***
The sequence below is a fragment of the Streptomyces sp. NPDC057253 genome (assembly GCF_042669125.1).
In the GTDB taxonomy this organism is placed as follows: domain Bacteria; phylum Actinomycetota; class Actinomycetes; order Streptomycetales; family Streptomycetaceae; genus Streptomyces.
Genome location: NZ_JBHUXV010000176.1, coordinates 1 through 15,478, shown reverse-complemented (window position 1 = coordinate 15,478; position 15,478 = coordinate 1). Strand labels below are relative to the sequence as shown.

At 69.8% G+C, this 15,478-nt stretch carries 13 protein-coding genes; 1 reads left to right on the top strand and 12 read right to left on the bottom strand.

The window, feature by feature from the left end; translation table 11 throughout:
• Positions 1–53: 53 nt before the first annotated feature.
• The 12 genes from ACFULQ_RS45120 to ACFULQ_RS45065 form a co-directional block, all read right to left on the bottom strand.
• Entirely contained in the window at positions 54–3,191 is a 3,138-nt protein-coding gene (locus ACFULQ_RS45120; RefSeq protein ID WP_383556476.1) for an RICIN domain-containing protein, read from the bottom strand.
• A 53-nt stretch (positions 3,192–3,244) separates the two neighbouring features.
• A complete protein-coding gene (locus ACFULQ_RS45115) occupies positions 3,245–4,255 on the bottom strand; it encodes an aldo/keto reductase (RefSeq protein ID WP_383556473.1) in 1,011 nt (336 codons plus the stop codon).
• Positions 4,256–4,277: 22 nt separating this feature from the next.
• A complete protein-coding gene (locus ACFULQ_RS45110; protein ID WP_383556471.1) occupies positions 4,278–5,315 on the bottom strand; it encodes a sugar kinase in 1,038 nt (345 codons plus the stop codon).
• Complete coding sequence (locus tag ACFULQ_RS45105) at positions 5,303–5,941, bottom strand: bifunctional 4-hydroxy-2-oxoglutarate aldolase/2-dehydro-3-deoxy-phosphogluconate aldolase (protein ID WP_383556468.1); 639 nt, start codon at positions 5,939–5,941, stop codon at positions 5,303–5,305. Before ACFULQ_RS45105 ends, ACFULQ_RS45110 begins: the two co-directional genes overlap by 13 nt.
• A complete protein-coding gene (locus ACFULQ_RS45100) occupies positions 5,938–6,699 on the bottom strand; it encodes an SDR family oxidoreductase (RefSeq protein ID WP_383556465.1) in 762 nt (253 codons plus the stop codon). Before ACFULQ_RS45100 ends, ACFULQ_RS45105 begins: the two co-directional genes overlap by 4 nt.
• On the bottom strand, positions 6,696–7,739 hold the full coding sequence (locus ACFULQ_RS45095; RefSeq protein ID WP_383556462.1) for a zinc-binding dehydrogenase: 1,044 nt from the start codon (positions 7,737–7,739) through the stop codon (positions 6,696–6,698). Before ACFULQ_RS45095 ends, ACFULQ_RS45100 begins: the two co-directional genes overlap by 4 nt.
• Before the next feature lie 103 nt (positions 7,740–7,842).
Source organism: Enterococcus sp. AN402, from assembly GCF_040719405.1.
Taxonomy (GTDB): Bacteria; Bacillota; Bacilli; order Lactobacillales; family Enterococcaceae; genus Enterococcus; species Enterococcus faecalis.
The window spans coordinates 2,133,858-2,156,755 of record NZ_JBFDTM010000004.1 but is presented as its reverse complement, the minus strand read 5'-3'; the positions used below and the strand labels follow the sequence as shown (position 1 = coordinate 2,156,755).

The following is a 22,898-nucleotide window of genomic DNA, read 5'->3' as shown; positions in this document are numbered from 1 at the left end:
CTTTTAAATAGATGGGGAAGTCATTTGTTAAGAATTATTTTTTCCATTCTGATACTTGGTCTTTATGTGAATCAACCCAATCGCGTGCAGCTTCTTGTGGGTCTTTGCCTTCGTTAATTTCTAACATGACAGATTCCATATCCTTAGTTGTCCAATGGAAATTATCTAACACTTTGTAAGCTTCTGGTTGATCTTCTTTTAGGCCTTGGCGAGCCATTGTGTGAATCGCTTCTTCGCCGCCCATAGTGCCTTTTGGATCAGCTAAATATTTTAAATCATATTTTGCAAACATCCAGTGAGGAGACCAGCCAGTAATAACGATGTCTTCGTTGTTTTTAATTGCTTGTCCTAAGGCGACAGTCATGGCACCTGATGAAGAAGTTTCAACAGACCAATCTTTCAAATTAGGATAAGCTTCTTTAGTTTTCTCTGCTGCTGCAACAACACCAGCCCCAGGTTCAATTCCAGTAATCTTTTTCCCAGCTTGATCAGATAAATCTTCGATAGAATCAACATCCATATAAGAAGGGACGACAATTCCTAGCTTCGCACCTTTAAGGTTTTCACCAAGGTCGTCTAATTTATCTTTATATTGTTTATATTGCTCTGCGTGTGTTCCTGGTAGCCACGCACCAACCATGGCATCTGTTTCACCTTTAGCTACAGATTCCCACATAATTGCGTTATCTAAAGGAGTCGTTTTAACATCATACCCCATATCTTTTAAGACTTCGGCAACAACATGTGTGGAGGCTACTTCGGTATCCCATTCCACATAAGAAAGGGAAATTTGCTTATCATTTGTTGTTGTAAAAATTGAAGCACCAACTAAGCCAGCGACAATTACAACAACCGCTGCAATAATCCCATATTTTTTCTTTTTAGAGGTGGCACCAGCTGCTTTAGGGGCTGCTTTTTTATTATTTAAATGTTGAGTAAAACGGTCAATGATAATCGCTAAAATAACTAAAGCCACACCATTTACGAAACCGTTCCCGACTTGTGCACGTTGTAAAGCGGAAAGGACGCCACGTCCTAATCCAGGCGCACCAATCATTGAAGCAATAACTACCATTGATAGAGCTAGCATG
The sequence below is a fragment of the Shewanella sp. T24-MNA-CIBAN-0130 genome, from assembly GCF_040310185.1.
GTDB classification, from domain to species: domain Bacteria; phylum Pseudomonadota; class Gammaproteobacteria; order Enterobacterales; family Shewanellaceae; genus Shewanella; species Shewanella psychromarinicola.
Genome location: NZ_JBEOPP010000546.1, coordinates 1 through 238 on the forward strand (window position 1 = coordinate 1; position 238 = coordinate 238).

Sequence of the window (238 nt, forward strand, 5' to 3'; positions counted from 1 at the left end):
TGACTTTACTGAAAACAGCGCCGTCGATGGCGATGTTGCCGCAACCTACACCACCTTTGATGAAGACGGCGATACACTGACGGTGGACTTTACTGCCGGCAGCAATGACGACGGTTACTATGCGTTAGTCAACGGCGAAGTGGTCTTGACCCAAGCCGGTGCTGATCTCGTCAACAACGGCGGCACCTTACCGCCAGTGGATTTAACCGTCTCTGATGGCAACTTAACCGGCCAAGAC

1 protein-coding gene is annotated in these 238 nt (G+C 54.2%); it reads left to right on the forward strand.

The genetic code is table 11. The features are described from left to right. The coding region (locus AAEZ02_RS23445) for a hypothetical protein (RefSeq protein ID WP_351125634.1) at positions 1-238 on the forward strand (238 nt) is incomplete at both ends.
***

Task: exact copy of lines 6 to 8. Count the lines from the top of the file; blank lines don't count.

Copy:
• Positions 1–53: 53 nt before the first annotated feature.
• The 12 genes from ACFULQ_RS45120 to ACFULQ_RS45065 form a co-directional block, all read right to left on the bottom strand.
• Entirely contained in the window at positions 54–3,191 is a 3,138-nt protein-coding gene (locus ACFULQ_RS45120; RefSeq protein ID WP_383556476.1) for an RICIN domain-containing protein, read from the bottom strand.